If borne out experimentally, his work could help explode Moore’s Law and could revolutionize computing technology.
Moore’s Law predicts that the number of transistors that can be economically placed on an integrated circuit will double about every two years. But by 2020, Moore’s Law is expected to hit a brick wall, as manufacturing costs rise and transistors shrink beyond the reach of the laws of classical physics.
A solution lies in the fabled molecular switch. If molecules could replace the current generation of transistors, you could fit more than a trillion switches onto a centimeter-square chip. In 1999, a team of researchers at Yale University published a description of the first such switch, but scientists have been unable to replicate their discovery or explain how it worked. Now, Pati believes he and his team may have found the mechanism behind the switch.
Applying quantum physics, he and his group developed a computer model of an organometallic molecule firmly bound between two gold electrodes. Then he turned on the juice.
As the laws of physics would suggest, the current increased along with the voltage, until it rose to a miniscule 142 microamps. Then suddenly, and counterintuitively, it dropped, a mysterious phenomenon known as negative differential resistance, or NDR. Pati was astonished at what his analysis of the NDR revealed.
Up until the 142-microamp tipping point, the molecule’s cloud of electrons had been whizzing about the nucleus in equilibrium, like planets orbiting the sun. But under the bombardment of the higher voltage, that steady state fell apart, and the electrons were forced into a different equilibrium, a process known as “quantum phase transition.”
“I never thought this would happen,” Pati said. “I was really excited to see this beautiful result.”
Why is this important? A molecule that can exhibit two different phases when subjected to electric fields has promise as a switch: one phase is the “zero” and the other the “one,” which form the foundation of digital electronics.
Pati is working with other scientists to test the model experimentally. His results appear in the article “Origin of Negative Differential Resistance in a Strongly Coupled Single Molecule-metal Junction Device,” published June 16 in Physical Review Letters. The other coauthors are Mike McClain, an undergraduate from Michigan Tech; and Anirban Bandyopadhyay, of the National Institute for Materials Science, Japan. The work of Pati’s team was financed by a five-year, $400,000 Faculty Early Career Development Program award he received from the National Science Foundation.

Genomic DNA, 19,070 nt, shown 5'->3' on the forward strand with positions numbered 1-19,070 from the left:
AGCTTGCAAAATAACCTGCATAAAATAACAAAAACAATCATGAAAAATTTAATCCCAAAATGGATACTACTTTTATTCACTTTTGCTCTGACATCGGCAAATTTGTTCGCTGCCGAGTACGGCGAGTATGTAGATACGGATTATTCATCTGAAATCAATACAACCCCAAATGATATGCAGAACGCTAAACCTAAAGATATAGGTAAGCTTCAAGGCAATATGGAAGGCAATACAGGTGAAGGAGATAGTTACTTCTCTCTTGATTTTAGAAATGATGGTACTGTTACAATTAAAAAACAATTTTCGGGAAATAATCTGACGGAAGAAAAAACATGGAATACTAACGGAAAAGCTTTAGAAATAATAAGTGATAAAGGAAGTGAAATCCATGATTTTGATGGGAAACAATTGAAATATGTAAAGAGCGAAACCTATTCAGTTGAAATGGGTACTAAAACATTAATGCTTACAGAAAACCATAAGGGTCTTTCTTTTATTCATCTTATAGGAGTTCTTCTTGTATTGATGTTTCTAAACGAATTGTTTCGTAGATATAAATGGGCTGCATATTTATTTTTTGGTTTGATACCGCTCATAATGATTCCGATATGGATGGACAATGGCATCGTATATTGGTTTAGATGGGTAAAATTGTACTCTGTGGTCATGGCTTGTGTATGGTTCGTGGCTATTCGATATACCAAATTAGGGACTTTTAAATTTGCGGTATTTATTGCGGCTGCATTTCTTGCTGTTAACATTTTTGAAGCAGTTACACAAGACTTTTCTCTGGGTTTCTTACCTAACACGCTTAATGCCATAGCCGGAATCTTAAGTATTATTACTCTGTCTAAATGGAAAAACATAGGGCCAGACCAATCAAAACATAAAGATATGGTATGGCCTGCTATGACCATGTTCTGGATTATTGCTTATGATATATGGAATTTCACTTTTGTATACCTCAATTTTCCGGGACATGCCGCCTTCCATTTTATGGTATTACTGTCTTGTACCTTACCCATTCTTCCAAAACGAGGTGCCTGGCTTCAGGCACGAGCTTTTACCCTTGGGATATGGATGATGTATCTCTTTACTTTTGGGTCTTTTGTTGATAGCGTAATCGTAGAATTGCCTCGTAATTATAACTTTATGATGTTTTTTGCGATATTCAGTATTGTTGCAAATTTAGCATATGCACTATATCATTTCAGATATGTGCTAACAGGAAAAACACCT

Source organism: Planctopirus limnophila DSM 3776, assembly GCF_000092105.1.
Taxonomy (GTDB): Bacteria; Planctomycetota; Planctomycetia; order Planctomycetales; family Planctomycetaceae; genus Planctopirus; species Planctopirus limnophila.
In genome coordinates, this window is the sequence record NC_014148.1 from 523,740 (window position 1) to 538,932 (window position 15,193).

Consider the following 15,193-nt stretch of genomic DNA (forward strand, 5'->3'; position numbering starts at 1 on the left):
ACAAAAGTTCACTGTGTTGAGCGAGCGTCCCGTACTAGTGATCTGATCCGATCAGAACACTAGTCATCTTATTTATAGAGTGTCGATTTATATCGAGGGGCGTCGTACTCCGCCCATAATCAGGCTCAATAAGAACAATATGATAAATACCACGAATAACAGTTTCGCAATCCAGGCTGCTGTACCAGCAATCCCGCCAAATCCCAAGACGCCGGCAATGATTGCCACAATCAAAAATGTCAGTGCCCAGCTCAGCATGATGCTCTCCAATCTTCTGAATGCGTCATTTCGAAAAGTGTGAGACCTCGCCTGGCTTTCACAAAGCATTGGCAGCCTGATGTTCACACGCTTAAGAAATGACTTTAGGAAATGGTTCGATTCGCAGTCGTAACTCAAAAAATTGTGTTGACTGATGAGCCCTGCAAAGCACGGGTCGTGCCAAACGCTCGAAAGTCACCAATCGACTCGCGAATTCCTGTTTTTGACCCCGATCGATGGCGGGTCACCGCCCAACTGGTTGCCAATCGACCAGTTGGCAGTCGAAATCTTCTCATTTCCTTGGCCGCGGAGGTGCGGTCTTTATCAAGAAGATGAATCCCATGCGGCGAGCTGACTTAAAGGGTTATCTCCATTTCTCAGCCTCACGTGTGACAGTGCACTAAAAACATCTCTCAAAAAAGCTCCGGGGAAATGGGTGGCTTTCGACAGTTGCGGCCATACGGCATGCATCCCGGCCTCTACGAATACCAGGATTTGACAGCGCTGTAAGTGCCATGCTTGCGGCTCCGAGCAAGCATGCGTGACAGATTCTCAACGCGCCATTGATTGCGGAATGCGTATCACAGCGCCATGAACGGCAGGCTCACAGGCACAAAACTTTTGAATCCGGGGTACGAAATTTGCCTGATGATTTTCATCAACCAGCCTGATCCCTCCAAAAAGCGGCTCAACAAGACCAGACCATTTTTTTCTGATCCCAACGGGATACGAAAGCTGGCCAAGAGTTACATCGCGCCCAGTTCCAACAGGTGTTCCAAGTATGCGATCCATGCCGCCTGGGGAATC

When helium behaves like a black hole
22.03.2017 | University of Vermont
Astronomers hazard a ride in a 'drifting carousel' to understand pulsating stars
22.03.2017 | International Centre for Radio Astronomy Research
Astronomers from Bonn and Tautenburg in Thuringia (Germany) used the 100-m radio telescope at Effelsberg to observe several galaxy clusters. At the edges of these large accumulations of dark matter, stellar systems (galaxies), hot gas, and charged particles, they found magnetic fields that are exceptionally ordered over distances of many million light years. This makes them the most extended magnetic fields in the universe known so far.
The results will be published on March 22 in the journal „Astronomy & Astrophysics“.
Galaxy clusters are the largest gravitationally bound structures in the universe. With a typical extent of about 10 million light years, i.e. 100 times the...
Researchers at the Goethe University Frankfurt, together with partners from the University of Tübingen in Germany and Queen Mary University as well as Francis Crick Institute from London (UK) have developed a novel technology to decipher the secret ubiquitin code.
Ubiquitin is a small protein that can be linked to other cellular proteins, thereby controlling and modulating their functions. The attachment occurs in many...
In the eternal search for next generation high-efficiency solar cells and LEDs, scientists at Los Alamos National Laboratory and their partners are creating...
Silicon nanosheets are thin, two-dimensional layers with exceptional optoelectronic properties very similar to those of graphene. Albeit, the nanosheets are less stable. Now researchers at the Technical University of Munich (TUM) have, for the first time ever, produced a composite material combining silicon nanosheets and a polymer that is both UV-resistant and easy to process. This brings the scientists a significant step closer to industrial applications like flexible displays and photosensors.
Silicon nanosheets are thin, two-dimensional layers with exceptional optoelectronic properties very similar to those of graphene. Albeit, the nanosheets are...
Enzymes behave differently in a test tube compared with the molecular scrum of a living cell. Chemists from the University of Basel have now been able to simulate these confined natural conditions in artificial vesicles for the first time. As reported in the academic journal Small, the results are offering better insight into the development of nanoreactors and artificial organelles.
Enzymes behave differently in a test tube compared with the molecular scrum of a living cell. Chemists from the University of Basel have now been able to...
20.03.2017 | Event News
14.03.2017 | Event News
07.03.2017 | Event News
22.03.2017 | Materials Sciences
22.03.2017 | Physics and Astronomy
22.03.2017 | Materials Sciences